• Although the use of NACE codes seems logical, gaming with NACE codes may need to be avoided. After all, large companies typically perform more than one activity, and finance is often arranged through the holding company, so if only the main activity is considered we will miss insight into the transition of the company as a whole.
• The scale of the climate challenge is massive and the role of the financial sector in accelerating the transition to a net-zero emissions economy is essential. Five years after the Paris Climate Agreement was reached in 2015, the largest banks have still invested nearly USD $4 trillion into the fossil fuel sector with no downward trend and no assessment of the climate impact of that finance. This status quo will never lead to Paris alignment, highlighting the importance of GHG accounting, especially in the financial sector.
• At a minimum, the GHG emissions financed by financial undertakings in the European Union should be known, to enable science-based target setting and tracking progress towards a zero-carbon economy.
• There are industry-led approaches to measure or estimate and monitor financed emissions following the GHG Protocol and there’s no reason left not to start disclosing financed emissions. For example, the Partnership for Carbon Accounting Financials (PCAF) directly addresses emissions management through its Global GHG Accounting and Reporting Standard for the Financial Industry, which enables financial institutions to measure and disclose the absolute GHG emissions of their loans and investments. The Standard, which is built on and backed by the GHG Protocol, was the response to industry demand for a global, standardized GHG accounting approach. PCAF aims to trigger action through transparency, an effective antidote to greenwashing. Its primary metric for disclosure is absolute financed emissions, expressed in tonnes CO2e.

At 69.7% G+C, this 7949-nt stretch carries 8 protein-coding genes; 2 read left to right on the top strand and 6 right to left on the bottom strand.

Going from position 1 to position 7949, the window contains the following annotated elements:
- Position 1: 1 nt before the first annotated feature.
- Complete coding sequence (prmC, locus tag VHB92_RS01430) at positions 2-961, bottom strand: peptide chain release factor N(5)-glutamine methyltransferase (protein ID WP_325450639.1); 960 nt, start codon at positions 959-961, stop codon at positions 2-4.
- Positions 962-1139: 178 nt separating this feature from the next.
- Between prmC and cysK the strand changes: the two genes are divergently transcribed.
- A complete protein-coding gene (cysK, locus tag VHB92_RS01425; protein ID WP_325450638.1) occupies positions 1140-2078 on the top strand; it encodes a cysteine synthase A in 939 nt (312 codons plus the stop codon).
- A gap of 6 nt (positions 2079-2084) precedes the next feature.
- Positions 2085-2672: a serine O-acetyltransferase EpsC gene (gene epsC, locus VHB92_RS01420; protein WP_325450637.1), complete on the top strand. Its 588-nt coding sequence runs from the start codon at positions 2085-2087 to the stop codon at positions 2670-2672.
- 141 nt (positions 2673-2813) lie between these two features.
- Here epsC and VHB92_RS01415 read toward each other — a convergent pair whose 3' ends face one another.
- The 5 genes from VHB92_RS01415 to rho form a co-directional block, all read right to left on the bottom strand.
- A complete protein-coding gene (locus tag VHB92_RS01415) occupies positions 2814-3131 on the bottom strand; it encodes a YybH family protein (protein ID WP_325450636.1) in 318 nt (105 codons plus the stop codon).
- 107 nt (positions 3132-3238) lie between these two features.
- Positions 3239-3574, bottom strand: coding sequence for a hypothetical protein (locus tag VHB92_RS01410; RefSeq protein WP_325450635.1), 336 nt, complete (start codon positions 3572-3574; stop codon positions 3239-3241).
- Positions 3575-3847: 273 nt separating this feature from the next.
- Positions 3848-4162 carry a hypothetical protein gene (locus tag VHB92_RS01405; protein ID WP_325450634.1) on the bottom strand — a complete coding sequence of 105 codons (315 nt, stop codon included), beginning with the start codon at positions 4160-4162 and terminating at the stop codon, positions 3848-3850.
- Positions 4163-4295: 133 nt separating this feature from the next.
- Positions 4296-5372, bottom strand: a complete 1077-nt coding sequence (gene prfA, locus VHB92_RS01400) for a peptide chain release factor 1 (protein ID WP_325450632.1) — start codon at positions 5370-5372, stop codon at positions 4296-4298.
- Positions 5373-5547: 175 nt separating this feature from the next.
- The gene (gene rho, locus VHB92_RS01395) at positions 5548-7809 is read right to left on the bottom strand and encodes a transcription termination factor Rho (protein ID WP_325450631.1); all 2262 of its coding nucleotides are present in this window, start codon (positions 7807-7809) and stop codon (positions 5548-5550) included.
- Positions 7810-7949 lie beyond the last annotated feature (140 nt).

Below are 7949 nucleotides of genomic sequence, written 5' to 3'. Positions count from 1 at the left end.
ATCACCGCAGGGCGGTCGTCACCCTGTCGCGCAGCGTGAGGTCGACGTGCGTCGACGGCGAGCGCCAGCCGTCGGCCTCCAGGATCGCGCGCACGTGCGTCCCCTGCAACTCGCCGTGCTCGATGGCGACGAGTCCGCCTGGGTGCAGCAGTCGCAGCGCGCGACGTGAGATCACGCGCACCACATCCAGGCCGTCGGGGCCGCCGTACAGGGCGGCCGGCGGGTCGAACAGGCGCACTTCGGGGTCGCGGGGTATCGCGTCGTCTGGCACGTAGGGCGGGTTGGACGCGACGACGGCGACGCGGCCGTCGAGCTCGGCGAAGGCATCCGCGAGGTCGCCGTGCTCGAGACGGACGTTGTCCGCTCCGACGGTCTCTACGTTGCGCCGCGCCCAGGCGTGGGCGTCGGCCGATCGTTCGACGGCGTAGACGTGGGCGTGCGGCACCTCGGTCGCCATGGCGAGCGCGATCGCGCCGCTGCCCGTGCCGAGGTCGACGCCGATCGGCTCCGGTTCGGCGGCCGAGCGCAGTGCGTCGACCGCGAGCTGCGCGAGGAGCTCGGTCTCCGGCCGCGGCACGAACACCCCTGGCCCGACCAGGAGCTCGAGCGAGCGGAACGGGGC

• Although methodologies for Scope 3 emissions for banks are not fully mature yet, they will only mature if regulators force the sector to use them and improve data-quality, while accepting lower data-quality in the meantime. This is why column z in template 1 matters: this one should show improving quality over time.
• Yes, we agree. A 5-year maturity of an exposure towards a highly polluting company implies lower transition risk than one of 20 years.
• An annual overview of these maturities makes sense.
• In our view, the added value of template 4 is limited. Although alignment metrics may seem informative to some, in our view a better risk profile for risk management and disclosure purposes would be given with hot spot analyses using financed emissions per sector.
• If any scenario, we would favor always comparing against the 1.5-degree scenario, and none other.
• If zero carbon in 2050 is the target for everyone, a strategy for reducing emissions based on hot spot analyses with financed emissions would be both more feasible and valuable.
• Template 5 could be effective if it were anonymized and followed a hotspot analysis to show the relative exposures in each sub-sector for a given portfolio. As such, it would support banks to focus their efforts on those clients that need most support for the transition.